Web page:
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Dominican Republic

Executive Summary

The Dominican Republic is a representative constitutional democracy. In 2016 Danilo Medina of the Dominican Liberation Party (PLD) was re-elected president for a second four-year term. Impartial outside observers assessed the election as generally free and orderly.

The National Police and the Tourist Police maintain internal security. They report to the Minister of Interior and Police and through him to the president. The Airport Security Authority, Port Security Authority, and Border Security Corps have some domestic security responsibilities and report to the Ministry of Armed Forces and through that ministry to the president. The National Drug Control Directorate, which has personnel from both the police and the armed forces, reports directly to the president. The National Department of Intelligence reports directly to the president. Both the National Drug Control Directorate and the National Department of Intelligence have significant domestic security responsibilities. Civilian authorities generally maintained effective control over the security forces.

Significant human rights issues included reports of unlawful or arbitrary killings by government security forces; torture by police and other government agents; arbitrary detention; harsh and life-threatening prison conditions; arbitrary interference with privacy; serious problems with the independence of the judiciary; criminal libel for individual journalists; serious government corruption; police violence against lesbian, gay, bisexual, transgender, and intersex (LGBTI) persons; and forced and child labor.

The government took some steps to punish officials who committed human rights abuses, but there were widespread reports of official impunity and corruption, especially among senior officials.

Section 2. Respect for Civil Liberties, Including:

a. Freedom of Expression, Including for the Press

The constitution provides for freedom of expression, including for the press, and the government generally respected this right. Media expressed a wide variety of views, but the concentration of media ownership, weaknesses in the judiciary, and political influence limited the media’s independence.

Freedom of Expression: Individuals and groups were generally able to criticize the government publicly and privately without reprisal, although there were several incidents in which authorities intimidated members of the press. In September a television news program hosted by a well known journalist was canceled two days after presenting an investigative report alleging that the attorney general’s sister received no-bid government contracts worth 750 million pesos ($15 million), positioning her as the sole supplier of asphalt products to the government. The program demonstrated that at the time the contracts were signed, the sister was drawing a salary as an employee of the Ministry of Public Works. The journalist alleged his program was canceled after the attorney general called the station owner and threatened legal action. On September 30, the journalists’ association held a press conference denouncing political interference to silence reporting on corruption.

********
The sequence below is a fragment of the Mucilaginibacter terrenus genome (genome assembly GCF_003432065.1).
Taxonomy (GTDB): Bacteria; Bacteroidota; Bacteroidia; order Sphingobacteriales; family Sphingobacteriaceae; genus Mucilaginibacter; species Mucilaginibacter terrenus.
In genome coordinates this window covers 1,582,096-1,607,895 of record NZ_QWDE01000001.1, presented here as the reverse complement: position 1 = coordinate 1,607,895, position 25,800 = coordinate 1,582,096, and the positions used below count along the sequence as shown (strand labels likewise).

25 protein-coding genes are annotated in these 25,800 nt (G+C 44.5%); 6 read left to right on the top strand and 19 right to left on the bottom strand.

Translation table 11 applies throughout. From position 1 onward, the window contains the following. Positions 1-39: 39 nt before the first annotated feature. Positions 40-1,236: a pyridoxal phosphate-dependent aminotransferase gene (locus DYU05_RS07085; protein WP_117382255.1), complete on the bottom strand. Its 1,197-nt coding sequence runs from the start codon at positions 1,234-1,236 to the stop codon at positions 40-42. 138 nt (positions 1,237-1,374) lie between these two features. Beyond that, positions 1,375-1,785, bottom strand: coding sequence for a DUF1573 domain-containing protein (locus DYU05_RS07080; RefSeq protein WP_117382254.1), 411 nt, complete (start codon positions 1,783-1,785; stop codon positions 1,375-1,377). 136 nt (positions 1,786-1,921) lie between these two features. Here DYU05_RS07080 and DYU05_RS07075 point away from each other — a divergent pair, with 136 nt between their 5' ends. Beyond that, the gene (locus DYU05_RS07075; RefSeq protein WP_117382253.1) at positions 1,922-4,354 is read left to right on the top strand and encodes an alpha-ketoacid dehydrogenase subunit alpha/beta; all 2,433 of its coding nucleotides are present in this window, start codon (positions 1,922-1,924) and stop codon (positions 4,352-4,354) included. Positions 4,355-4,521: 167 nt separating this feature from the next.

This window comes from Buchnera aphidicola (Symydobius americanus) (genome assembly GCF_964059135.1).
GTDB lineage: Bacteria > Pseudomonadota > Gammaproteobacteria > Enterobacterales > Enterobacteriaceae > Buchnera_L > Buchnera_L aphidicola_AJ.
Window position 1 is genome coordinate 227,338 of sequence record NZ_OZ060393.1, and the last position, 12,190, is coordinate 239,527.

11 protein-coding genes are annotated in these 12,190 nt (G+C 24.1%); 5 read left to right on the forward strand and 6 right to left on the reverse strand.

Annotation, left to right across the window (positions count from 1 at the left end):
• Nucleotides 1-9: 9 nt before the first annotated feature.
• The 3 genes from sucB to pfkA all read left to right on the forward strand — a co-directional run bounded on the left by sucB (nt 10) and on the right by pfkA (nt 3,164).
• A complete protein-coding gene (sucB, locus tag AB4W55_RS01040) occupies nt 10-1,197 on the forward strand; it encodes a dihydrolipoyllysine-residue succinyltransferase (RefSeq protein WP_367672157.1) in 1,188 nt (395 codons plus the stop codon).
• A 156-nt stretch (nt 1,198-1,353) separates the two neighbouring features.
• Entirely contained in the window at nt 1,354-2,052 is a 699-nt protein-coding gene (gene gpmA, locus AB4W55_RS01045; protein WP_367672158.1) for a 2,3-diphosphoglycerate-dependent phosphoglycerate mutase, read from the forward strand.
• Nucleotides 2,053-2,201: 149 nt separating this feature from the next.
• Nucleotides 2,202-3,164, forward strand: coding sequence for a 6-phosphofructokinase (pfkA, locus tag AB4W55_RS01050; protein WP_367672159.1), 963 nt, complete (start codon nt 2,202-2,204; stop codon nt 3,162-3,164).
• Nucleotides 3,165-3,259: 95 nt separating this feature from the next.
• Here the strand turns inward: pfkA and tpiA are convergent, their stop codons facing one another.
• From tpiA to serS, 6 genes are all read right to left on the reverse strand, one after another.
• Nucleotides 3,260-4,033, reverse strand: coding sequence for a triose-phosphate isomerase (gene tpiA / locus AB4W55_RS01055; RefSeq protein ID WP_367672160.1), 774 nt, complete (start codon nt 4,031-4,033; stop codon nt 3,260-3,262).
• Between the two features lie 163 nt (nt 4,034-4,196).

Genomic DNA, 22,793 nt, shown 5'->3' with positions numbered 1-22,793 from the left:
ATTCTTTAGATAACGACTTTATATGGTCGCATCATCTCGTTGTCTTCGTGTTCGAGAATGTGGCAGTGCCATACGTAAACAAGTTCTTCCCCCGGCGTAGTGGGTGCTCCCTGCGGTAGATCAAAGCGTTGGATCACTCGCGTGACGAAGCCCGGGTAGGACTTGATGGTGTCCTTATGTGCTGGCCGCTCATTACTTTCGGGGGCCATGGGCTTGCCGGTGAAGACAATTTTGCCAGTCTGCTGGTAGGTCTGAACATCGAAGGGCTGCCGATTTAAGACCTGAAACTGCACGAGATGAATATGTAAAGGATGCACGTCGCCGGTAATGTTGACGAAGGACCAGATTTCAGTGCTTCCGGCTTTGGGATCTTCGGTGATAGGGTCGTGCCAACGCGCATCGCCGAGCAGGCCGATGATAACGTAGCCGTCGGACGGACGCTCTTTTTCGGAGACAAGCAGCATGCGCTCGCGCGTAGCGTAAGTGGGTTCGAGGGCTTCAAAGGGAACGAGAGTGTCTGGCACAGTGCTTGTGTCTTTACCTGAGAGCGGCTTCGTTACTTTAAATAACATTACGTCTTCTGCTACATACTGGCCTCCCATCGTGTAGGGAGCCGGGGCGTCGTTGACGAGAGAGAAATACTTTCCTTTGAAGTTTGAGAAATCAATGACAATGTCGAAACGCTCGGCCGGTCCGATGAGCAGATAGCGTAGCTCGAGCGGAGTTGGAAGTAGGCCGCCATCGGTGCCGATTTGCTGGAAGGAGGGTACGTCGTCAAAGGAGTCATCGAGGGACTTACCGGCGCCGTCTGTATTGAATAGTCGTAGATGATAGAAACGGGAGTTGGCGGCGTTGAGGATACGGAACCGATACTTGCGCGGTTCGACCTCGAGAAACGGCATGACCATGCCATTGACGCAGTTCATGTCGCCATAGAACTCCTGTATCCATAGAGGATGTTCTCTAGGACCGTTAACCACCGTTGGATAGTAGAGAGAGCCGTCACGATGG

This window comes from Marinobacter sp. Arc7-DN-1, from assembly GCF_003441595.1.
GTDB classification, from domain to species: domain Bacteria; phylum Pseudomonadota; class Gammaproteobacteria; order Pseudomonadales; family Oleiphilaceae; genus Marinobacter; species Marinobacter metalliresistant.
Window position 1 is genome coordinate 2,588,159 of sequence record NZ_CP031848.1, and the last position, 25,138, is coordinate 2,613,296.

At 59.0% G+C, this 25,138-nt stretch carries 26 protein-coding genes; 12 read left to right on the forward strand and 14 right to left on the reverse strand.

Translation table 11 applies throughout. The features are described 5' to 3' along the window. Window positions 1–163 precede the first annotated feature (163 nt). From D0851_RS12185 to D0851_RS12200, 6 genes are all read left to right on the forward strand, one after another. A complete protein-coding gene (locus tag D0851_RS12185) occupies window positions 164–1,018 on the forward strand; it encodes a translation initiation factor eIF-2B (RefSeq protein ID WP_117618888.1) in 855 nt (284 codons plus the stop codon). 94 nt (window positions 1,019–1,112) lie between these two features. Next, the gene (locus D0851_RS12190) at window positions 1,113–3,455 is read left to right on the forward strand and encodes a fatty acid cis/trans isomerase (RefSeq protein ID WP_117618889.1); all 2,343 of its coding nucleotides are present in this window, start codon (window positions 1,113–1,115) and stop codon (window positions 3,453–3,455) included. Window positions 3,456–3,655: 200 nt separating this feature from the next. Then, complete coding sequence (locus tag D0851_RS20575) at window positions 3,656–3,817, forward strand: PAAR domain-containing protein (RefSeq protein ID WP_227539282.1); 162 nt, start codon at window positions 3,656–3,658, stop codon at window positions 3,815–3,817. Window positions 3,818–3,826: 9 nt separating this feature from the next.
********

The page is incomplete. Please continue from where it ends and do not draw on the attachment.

Violence and Harassment: Journalists and other persons who worked in media were occasionally harassed or physically attacked. Some media outlets reported that journalists, specifically in rural areas, received threats for investigating or denouncing criminal groups or official corruption. In October a local television commentator in Monte Plata Province reported he received threats due to his coverage critical of local politicians’ connections with narcotics traffickers. The Inter American Press Association reported journalists suffered violent attacks from military and police security details of government officials, particularly while covering civil-society-led protests.

Some media outlets chose to omit the bylines of journalists reporting on drug trafficking and other security matters to protect the individual journalists.

Censorship or Content Restrictions: The constitution provides for protection of the confidentiality of journalists’ sources and includes a “conscience clause” allowing journalists to refuse reporting assignments. Journalists practiced self-censorship, particularly when coverage could adversely affect the economic or political interests of media owners. Observers suggested the government influenced the press through advertising contracts. A prominent journalist who hosted a highly rated news and commentary television show stated that her exit from traditional media was one example of the government’s influence on media outlets. She highlighted that the government spent close to 12.5 million pesos ($250,000 daily) in advertisements.